• An independent second kitchen is not an ADU
  • Removal of a stove does not change an ADU classification
  • Be mindful to look for characteristics that could determine your ADU is actually a 2-4 unit property. Some examples of these could be: 2 separate utility meters, a unique postal address, whether the unit can be legally rented, etc.
  • Must comply with zoning and land use requirements (see the section below for more information on zoning)
  • Must be on the same parcel as the primary dwelling
  • Requires comparable sales with similar ADUs
  • For Fannie Mae HomeReady® loans only: rental income generated from an ADU can be considered as rental income in accordance with standard rental income guidelines, with all appropriate appraisal forms and documentation. Refer to the Fannie Mae Selling Guide for specific details on these guidelines.
  • For Freddie Mac standard program guidelines: Rental income that is documented with a lease must not exceed 75% of the lease amount, and qualifying rental income cannot exceed 30% of total income used to qualify. Refer to the Freddie Mac Selling Guide (Section 5306.3) for ADU rental income guidance and for any other program specific guidelines.

This list is not exhaustive – for more specifics on how to handle the appraisal portion of this loan type, we’ve got you covered below.

Navigating the Appraisal Review for Properties with ADUs

Working with properties that have ADUs requires a lot of detail-oriented work and a good pulse on the guidelines related to ADUs. Navigating the appraisal review portion of the underwriting process is no different.

To help you remember some appraisal features to look out for, refer to the following list:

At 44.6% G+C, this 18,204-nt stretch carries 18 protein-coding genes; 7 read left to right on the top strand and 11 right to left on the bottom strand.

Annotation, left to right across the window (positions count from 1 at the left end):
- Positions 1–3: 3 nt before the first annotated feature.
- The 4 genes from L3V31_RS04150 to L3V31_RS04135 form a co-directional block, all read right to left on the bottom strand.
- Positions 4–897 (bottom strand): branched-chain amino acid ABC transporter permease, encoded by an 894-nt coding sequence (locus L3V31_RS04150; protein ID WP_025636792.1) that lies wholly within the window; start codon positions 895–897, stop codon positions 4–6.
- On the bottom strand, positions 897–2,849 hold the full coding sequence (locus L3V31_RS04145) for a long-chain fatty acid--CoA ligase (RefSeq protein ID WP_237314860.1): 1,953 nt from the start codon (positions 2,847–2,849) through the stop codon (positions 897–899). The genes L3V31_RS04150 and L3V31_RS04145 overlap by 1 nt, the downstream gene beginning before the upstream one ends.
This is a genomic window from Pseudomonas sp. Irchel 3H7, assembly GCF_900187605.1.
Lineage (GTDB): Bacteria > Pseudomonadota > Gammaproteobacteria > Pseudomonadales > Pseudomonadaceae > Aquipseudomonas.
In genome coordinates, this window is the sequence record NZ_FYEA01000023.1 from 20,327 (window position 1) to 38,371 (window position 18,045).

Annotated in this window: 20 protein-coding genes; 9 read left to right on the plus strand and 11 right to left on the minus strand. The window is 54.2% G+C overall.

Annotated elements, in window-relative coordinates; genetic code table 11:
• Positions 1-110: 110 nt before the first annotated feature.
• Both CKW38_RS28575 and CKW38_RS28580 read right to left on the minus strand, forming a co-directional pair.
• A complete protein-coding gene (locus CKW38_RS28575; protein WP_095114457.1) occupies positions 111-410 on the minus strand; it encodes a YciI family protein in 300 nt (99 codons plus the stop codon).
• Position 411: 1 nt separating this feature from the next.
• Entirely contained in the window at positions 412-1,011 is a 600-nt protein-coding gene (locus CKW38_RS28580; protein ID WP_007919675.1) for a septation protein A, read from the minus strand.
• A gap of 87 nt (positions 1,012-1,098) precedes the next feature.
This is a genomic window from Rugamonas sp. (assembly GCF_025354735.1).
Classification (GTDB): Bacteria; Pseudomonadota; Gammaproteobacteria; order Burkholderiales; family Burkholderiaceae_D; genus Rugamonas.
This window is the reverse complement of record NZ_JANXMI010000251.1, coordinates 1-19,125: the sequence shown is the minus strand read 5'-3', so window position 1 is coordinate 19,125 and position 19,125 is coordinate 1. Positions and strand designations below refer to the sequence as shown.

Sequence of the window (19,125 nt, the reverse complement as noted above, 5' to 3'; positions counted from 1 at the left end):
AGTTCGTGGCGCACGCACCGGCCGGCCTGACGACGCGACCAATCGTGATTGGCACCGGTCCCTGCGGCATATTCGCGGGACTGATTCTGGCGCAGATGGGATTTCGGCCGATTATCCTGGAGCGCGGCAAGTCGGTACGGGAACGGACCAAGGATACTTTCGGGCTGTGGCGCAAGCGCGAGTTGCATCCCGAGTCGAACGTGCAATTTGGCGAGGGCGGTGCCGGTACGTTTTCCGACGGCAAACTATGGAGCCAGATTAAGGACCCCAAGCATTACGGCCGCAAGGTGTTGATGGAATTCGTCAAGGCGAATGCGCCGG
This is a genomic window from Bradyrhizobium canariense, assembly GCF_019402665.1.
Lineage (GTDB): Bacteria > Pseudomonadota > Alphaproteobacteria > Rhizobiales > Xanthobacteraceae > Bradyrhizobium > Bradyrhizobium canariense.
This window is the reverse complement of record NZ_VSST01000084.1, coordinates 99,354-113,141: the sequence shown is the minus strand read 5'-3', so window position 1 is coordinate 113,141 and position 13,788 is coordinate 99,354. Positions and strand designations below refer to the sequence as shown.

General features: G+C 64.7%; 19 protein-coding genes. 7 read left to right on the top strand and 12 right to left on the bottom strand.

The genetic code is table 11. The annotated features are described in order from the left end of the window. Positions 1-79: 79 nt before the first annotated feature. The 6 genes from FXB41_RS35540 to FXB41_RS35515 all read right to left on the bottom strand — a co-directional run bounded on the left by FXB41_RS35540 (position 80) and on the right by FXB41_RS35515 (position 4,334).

• Zoning is especially important; some ADUs may be grandfathered and classified as legal nonconforming, which your appraisal must confirm. Thus, it would be considered legal if allowed under the current zoning requirements for the primary dwelling.
  • If the zoning confirms that an ADU is not allowed under any circumstance, it would be eligible under the following:
    • Confirms that the existence will not jeopardize any future property insurance claim that might need to be filed for the property
    • Illegal use conforms to the subject neighborhood and to the market
    • Property is appraised based on its current use
    • Appraisal states the improvements represent a use that does not comply with zoning (ex: illegal use)
    • Appraisal provides support that the improvements are typical for the market through analysis of at least 2 comparable sales with the same non-compliant zoning use

Please also note: When you’re reviewing the Improvements section of the appraisal report and calculating the living area, the ADU living area should not be included with the Gross Living Area of the primary dwelling. Instead, it should be reported and adjusted separately in the grid to comparable sales with similar ADU characteristics.

If you have any questions about how to handle this loan type, feel free to contact our Regional Underwriting Team or contact your Sales Representative today!

More Ways We Can Help

ADUs may be a great way for your borrowers to help themselves navigate a challenging mortgage market and find a more affordable option to house family members, get rental income, etc. When working on loans with this property type, your Enact MI team has got you covered. Our Regional Underwriting Team is available to assist you Monday-Friday 8am to 8pm ET at 800-444-5664 option 2.

Be sure to make the most of your MI experience, too. Please explore our many underwriting resources and underwriting tips for more information. Because going the extra mile comes easy for us, we also offer a comprehensive suite of training resources to help boost your industry experience.


Source:  Amy Hopkins is a Regional Underwriter for Enact.